Thursday, 5 September 2019

These albino lizards are the world's first gene-edited reptiles

Date: August 27, 2019
Source: Cell Press

Meet the world's first gene-edited reptiles: albino lizards roughly the size of your index finger. Researchers used CRISPR-Cas9 to make the lizards, providing a technique for gene editing outside of major animal models. In their study, publishing August 27 in the journal Cell Reports, the researchers also show that the lizards can successfully pass gene-edited alleles for albinism to their offspring.

"For quite some time we've been wrestling with how to modify reptile genomes and manipulate genes in reptiles, but we've been stuck in the mode of how gene editing is being done in the major model systems," says corresponding author Doug Menke, an associate professor at the University of Georgia. "We wanted to explore anole lizards to study the evolution of gene regulation, since they've experienced a series of speciation events on Caribbean islands, much like Darwin's finches of the Galapagos."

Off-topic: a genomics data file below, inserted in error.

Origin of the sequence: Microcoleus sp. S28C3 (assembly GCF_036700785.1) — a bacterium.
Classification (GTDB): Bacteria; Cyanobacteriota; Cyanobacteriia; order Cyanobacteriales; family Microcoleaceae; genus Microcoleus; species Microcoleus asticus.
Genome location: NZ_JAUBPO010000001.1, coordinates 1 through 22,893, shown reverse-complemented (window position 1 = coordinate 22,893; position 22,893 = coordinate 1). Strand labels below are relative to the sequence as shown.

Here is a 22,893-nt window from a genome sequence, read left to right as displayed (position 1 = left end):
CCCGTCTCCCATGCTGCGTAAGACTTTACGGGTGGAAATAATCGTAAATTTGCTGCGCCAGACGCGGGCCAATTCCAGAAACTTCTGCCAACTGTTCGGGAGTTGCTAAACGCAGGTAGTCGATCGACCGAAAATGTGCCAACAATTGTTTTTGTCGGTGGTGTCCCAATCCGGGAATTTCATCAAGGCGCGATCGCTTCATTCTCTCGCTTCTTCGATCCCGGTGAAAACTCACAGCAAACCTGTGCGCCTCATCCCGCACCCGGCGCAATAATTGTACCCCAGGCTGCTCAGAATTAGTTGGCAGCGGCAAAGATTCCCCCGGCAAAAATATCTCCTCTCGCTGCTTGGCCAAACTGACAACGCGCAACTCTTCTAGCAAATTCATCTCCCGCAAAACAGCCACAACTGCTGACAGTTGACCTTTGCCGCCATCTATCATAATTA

The way gene editing is performed in most model systems is to inject CRISPR-Cas9 gene-editing reagents into freshly fertilized eggs or single-cell zygotes. But this technique cannot be used in reptiles, Menke says, because lizards have internal fertilization and the time of fertilization cannot be predicted. An isolated single-cell embryo from a female lizard also cannot be easily transferred, making it almost impossible to manipulate outside of the lizard

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